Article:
FAQ About Whiplash After a Car Accident
Whiplash is a common auto accident injury. While many people dread it, few understand the symptoms of whiplash or know what to do if they are injured. Learn to recognize signs of whiplash, what you should and shouldn’t do, and review the recommended ways to treat whiplash.
What is whiplash?
Whiplash is a type of neck strain that occurs when the head rapidly moves backward and forwards, as in a car accident. While this is a common auto accident injury due to the impact of the crash, whiplash can occur after bicycle accidents, sports injuries, and other trauma as well.
Why is it so common after car accidents?
Whiplash begins when the neck whips back and forth, thereby causing the cervical spine to thrust out of alignment. That is what happens in many auto accidents. One important thing to note is you don’t need to have suffered a high-speed crash to get with whiplash. If your car were standing still or in a fender bender going under 10 miles an hour, you could still wind up with whiplash.
Who is at risk of whiplash?
Individuals of any age can get whiplash. However, aging increases your risk of this chronic neck strain and its intensity. As you age, your spine and neck muscles become less flexible. Flexibility acts as a natural resilience against whiplash, and it may protect younger people from getting whiplash or limiting its severity.
How do I know if I have whiplash?
Whiplash has a delayed onset. While it can show up the day after the accident, it may take weeks or even months for whiplash symptoms to set on. If you experience any of the following symptoms, consider getting checked out.
Top symptoms of whiplash include a stiff neck, neck pain, neck tension, and shoulder pain. If you have whiplash, you may be unable to move your neck from side to side. Headaches that radiate from the back of the neck are common with whiplash.
Since whiplash can impinge nerves that travel down the neck and shoulders, some patients report that pain creeps from the neck region down the back and shoulders. Some whiplash sufferers experience a pins-and-needles sensation or muscle spasms in the arms.
Accompanying the physical sensations are cognitive symptoms including difficulty staying focused.
How should I treat it?
Rest and ice will not treat whiplash, although these home remedies may relieve pain and stiffness. For the first days after the incident, you may use ice to reduce inflammation. After that, switch to heat therapy and seek care.
Doctors used to recommend a neck collar to stabilize the neck and heal whiplash. However, this approach has fallen out of favor, and doctors now believe a neck collar weakens the neck muscles.
While pain medication will control the symptoms of whiplash, medication will not help whiplash go away. It only blocks the pain signals for temporary relief.
If you try to resume activity before you have healed, you risk causing chronic neck pain. To truly recover from whiplash, you need to seek care. Medical doctors, physical therapists, and chiropractors may all be able to relieve whiplash.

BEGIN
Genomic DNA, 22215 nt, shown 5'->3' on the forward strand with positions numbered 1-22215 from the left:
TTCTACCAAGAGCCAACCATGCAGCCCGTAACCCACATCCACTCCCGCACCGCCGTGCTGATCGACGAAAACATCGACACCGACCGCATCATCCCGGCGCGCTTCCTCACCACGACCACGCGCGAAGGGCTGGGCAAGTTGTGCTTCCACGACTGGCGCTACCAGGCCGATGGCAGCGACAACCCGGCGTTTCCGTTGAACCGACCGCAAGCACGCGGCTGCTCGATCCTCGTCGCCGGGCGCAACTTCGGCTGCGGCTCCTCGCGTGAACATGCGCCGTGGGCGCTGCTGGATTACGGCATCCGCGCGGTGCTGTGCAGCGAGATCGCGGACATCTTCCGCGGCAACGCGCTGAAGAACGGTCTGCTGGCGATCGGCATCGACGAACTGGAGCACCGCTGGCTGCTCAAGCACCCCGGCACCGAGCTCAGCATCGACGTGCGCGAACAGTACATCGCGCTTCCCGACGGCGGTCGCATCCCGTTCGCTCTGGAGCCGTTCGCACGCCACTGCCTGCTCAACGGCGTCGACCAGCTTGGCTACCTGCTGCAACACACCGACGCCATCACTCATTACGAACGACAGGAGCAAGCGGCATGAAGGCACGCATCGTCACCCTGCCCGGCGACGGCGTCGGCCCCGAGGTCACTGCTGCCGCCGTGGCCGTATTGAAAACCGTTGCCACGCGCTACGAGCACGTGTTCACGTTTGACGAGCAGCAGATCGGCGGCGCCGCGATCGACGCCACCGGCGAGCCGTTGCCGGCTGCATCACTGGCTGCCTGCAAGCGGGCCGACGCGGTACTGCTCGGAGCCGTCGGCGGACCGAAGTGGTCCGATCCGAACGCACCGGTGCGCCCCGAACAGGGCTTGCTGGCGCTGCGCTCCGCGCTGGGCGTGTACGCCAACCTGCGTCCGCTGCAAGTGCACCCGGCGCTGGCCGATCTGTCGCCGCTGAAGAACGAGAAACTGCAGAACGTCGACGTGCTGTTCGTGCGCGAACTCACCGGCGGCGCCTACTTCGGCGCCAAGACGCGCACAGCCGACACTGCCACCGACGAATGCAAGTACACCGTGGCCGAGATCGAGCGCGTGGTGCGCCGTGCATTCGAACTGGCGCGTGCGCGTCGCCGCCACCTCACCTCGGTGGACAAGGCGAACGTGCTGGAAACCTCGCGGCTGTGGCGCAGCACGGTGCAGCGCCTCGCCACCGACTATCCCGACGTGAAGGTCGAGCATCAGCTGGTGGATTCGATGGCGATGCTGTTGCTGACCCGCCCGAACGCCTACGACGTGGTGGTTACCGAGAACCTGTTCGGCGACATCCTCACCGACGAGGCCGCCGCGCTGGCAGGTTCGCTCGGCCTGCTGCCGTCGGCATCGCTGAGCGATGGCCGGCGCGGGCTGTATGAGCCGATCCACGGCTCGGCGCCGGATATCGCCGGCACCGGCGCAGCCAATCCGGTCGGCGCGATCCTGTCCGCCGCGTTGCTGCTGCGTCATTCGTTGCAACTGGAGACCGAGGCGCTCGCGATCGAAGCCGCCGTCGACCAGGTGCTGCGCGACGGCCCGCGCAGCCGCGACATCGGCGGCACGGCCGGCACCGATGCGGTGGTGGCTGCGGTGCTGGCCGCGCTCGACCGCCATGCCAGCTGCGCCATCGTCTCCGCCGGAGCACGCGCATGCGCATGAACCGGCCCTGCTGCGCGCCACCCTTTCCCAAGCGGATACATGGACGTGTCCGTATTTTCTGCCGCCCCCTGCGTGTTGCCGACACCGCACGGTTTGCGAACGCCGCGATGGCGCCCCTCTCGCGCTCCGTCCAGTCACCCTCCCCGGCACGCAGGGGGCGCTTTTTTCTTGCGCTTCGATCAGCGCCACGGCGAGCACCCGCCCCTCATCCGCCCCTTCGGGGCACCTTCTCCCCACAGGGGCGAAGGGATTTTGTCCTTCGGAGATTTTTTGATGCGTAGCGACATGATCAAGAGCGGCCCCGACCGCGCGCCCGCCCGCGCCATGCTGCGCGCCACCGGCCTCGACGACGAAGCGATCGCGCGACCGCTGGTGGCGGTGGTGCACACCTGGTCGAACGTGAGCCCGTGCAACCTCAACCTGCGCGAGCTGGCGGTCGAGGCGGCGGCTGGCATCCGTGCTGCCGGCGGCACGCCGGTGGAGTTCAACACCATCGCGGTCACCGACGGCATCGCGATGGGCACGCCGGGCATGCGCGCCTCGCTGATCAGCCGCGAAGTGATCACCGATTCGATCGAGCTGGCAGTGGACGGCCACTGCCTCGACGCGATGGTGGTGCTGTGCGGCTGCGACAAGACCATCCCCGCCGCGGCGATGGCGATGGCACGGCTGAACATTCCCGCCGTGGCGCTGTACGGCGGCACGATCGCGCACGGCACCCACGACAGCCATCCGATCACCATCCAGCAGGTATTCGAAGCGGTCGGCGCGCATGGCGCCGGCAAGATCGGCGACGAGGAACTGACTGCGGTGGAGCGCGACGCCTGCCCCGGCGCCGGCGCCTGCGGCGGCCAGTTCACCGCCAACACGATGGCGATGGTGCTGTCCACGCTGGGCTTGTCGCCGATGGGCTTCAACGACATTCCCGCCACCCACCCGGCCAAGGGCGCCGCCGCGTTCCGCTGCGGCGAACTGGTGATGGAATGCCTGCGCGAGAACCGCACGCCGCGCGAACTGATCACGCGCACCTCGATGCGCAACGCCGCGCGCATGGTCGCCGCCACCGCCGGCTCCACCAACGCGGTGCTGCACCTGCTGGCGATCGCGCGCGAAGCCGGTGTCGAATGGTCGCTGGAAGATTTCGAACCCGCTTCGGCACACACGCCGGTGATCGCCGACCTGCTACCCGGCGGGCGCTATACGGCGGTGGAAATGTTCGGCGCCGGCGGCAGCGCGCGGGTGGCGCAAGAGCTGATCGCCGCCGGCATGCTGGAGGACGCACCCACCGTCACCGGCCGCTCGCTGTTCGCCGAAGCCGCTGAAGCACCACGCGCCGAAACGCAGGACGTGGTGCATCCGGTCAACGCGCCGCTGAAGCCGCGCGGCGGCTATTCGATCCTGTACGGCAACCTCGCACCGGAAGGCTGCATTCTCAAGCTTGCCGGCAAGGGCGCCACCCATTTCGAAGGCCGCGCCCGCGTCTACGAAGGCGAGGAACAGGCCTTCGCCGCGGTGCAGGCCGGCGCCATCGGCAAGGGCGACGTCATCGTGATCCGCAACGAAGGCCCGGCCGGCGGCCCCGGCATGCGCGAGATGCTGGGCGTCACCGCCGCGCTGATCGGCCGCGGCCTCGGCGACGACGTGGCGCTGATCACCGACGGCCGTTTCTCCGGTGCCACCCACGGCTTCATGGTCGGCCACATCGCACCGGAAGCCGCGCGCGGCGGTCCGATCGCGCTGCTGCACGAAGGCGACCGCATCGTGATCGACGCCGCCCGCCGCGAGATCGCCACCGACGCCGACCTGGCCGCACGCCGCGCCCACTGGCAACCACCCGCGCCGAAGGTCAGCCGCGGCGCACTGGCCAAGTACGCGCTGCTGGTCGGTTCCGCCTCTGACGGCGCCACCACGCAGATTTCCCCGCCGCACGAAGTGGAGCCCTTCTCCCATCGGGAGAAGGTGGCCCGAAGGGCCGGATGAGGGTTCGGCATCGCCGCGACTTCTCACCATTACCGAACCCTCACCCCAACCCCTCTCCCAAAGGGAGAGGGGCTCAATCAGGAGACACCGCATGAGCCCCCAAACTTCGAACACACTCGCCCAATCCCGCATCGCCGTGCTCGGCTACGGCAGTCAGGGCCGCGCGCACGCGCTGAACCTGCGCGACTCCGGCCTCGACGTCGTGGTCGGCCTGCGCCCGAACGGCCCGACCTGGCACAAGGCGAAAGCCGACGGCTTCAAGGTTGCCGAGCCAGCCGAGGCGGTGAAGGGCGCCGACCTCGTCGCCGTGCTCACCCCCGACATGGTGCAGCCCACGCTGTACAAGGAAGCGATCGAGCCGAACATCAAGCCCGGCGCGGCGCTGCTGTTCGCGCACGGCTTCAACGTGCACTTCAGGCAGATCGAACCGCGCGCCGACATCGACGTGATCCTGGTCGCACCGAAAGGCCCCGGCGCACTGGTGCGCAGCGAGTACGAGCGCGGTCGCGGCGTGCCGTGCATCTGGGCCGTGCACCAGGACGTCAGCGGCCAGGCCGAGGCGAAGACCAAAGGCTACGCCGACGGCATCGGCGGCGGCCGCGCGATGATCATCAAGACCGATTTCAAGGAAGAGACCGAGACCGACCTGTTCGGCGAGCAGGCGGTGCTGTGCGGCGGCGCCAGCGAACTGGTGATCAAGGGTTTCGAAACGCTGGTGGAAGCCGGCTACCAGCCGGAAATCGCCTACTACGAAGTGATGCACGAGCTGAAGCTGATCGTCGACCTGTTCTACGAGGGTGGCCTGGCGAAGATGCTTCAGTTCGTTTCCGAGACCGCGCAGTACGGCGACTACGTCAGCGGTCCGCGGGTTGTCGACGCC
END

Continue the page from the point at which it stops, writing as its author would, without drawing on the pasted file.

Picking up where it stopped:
Should I see a doctor or chiropractor?
The sort of medical attention you opt for depends on your personal preference and other injuries that you may have sustained. If you have lacerations, broken bones, or other medical issues, you should see a physician as soon after the accident as possible.
Medical doctors are skilled at treating auto accident injuries. However, they may skip over your whiplash, especially if you visit while you are still experiencing shock from the accident.
Chiropractors won’t be able to set a broken bone for you, but they are skilled at healing the musculoskeletal system and relieving injuries of the spinal column. Since whiplash pushes the cervical spine out of alignment, it’s in a chiropractor’s wheelhouse to treat this injury at the root and resolve your symptoms quickly.
Chiropractors use several techniques to realign the spine. Some use their hands, while others use instruments. Chiropractors may use laser treatment or therapeutic massage to heal soft tissue harmed in the accident. These treatments reduce inflammation, promote circulation, and encourage the body to begin recovering from the injuries using the natural capacities of the nervous system.
Chiropractic treatment is gentle and non-invasive, so you can continue to take pain medication while you see the practitioner if it improves your symptoms. However, many patients find chiropractic adjustments provide all the pain relief they need, so they stop taking medication.
Since chiropractic restores the alignment of the spine, it effectively treats whiplash.
The earlier after a car accident you can begin treatment for whiplash, the sooner you will recover. Take a step for your overall health and schedule a consult if you experience lingering neck pain after an auto accident.